Anyway, looking for something to put myself back to sleep with last night, I read the footnotes in my Arden Edition (the 1979 version, Harold F. Brooks, ed., I believe there is a newer). Imagine my surprise to learn that choral singing in the hound pack qualified, in Shakespeare's time, as a kind of art form. Here is Gervase Markham, in Country Contentments (1615--quoted in fn. 105 of Brooks, p. 92-3):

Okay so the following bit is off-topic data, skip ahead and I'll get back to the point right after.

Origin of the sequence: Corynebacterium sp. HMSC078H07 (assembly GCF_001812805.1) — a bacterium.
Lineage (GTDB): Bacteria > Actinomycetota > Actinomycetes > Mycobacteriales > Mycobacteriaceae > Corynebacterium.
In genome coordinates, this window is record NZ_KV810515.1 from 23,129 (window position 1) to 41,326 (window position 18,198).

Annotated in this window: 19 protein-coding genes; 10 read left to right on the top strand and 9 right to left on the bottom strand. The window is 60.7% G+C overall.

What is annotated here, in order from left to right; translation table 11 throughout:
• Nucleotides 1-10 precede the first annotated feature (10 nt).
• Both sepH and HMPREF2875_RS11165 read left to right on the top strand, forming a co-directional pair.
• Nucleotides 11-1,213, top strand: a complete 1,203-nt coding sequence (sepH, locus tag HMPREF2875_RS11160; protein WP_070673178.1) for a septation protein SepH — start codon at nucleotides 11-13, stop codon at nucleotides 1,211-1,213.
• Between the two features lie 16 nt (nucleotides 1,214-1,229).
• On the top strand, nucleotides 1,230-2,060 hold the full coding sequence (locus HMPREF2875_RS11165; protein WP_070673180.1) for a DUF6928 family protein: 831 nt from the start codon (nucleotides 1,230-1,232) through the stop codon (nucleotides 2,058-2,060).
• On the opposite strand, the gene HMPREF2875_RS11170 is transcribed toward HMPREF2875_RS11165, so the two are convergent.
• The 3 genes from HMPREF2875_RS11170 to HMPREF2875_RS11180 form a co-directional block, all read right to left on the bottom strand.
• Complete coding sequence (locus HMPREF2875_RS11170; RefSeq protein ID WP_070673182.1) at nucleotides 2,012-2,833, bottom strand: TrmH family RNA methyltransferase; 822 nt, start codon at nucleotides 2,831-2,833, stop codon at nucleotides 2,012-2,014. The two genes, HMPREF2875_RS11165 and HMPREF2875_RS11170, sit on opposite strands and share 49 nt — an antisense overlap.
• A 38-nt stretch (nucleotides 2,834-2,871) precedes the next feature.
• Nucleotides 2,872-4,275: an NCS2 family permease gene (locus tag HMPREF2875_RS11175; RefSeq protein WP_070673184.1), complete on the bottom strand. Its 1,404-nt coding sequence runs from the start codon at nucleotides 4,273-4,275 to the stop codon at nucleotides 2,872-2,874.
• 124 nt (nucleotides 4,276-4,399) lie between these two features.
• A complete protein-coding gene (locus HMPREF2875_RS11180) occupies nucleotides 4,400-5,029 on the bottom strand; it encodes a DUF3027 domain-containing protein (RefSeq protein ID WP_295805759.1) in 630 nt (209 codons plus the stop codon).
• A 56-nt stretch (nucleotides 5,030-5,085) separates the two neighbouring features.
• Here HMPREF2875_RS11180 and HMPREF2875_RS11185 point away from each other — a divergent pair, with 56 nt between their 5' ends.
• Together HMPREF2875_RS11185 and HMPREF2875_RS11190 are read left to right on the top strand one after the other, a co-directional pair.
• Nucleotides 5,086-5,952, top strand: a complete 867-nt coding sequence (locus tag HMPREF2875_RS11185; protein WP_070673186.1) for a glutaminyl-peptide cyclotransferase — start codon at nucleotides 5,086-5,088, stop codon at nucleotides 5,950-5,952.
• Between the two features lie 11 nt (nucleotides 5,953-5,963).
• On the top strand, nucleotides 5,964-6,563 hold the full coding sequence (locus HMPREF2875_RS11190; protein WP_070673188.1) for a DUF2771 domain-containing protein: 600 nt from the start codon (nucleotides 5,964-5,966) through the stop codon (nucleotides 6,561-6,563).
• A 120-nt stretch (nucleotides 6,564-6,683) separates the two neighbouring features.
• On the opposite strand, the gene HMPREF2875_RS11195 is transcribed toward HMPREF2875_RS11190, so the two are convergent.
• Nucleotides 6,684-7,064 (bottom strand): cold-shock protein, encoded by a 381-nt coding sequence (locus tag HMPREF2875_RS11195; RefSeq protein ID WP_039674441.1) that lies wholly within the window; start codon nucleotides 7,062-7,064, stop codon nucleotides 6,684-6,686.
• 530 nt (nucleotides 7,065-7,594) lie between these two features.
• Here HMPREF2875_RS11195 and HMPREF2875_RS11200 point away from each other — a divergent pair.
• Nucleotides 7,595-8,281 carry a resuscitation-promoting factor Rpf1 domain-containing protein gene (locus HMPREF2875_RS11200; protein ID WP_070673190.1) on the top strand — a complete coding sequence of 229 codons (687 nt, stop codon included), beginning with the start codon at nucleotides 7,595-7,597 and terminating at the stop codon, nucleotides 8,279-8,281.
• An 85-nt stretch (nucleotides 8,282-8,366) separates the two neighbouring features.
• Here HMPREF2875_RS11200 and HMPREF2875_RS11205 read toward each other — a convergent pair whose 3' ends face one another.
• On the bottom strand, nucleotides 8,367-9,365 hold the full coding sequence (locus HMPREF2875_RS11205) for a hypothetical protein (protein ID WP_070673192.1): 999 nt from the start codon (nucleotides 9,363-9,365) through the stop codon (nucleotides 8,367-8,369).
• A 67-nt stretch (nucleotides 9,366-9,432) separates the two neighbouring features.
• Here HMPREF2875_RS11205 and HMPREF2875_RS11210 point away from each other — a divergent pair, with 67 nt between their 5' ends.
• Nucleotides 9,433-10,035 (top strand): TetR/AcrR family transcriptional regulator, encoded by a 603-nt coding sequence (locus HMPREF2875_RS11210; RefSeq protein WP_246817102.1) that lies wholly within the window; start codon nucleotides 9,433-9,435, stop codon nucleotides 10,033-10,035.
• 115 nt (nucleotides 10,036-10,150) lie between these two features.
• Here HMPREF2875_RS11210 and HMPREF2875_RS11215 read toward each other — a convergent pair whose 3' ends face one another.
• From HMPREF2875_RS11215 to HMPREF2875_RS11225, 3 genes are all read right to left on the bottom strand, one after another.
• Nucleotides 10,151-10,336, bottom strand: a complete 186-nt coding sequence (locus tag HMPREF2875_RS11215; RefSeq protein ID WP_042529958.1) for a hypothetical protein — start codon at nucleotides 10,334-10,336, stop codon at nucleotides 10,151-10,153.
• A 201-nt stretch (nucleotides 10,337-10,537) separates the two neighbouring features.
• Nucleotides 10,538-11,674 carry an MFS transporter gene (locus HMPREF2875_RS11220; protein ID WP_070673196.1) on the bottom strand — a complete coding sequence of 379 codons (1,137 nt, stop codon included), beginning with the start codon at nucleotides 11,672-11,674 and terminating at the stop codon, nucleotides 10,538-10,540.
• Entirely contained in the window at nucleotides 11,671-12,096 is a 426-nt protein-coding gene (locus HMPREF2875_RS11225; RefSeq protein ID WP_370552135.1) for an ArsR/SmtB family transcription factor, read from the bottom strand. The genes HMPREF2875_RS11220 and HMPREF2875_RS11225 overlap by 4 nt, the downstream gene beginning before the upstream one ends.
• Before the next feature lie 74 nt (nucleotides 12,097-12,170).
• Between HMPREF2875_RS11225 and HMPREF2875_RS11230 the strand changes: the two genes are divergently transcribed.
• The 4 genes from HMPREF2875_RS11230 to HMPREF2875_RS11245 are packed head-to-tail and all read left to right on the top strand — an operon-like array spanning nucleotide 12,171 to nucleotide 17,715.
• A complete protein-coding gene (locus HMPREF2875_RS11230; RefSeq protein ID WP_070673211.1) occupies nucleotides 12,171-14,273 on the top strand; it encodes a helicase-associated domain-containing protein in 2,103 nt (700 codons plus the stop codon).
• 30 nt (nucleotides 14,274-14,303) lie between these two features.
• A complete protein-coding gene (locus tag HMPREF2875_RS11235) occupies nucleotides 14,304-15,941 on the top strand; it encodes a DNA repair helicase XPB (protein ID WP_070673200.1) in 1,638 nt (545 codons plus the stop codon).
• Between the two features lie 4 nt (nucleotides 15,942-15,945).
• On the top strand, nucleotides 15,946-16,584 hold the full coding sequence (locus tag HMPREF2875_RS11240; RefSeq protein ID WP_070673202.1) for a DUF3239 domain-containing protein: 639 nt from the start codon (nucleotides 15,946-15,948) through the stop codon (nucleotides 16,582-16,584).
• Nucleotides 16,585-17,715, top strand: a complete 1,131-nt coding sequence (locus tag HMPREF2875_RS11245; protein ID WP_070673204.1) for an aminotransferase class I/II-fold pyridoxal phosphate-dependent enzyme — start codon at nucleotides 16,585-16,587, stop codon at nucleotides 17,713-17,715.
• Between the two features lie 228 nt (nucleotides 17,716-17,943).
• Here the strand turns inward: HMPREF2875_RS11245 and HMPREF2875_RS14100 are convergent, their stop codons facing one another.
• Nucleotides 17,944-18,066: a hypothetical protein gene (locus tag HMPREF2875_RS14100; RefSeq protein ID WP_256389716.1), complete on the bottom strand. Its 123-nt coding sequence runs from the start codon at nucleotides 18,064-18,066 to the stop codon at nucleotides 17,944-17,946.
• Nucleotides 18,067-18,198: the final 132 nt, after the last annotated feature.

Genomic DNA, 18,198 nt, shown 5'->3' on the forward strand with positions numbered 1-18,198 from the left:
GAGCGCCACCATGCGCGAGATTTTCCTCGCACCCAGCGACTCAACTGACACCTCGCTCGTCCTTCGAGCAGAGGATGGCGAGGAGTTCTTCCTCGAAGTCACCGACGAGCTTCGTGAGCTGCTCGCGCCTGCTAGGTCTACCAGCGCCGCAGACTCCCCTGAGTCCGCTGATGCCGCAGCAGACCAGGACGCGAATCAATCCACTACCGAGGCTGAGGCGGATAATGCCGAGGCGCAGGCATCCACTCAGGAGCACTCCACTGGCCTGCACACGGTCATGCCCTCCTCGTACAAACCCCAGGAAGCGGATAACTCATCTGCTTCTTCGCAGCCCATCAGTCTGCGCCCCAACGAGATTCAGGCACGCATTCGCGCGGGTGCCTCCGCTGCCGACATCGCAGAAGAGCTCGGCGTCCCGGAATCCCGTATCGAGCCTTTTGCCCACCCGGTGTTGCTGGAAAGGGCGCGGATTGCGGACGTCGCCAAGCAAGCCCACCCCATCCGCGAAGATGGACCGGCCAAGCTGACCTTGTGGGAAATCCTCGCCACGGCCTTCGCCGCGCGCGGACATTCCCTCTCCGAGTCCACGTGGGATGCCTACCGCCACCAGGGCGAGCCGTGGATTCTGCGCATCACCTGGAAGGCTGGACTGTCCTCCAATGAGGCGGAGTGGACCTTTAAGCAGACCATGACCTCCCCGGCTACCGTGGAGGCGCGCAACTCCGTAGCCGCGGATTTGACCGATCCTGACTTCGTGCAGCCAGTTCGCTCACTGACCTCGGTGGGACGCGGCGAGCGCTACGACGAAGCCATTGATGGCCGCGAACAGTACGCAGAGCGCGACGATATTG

If you would have your kennell for sweetness of cry, then you must compound it of some large dogges, that have deepe solemne mouthes, and are swift in spending [sc. quick to give tongue], which must, as it were, beare the base of the consort, then a double number of roaring, and loud ringing mouthes, which must beare the counter-tenour; then some hollow, plaine, sweet mouthes, which must bear the meane or middle part; and soe with these partes of musicke you shall make your cry perfect.Brooks' notes also provide enlightening support for another great Shakespearean theme: the idea of Shakespeare as the great responder, a creature of his time who makes richer the richness that he finds there. We find strands for the fabric in Chaucer (mainly) but also in Sir Philip Sydney (of course) Arthur Golding (tracking Ovid).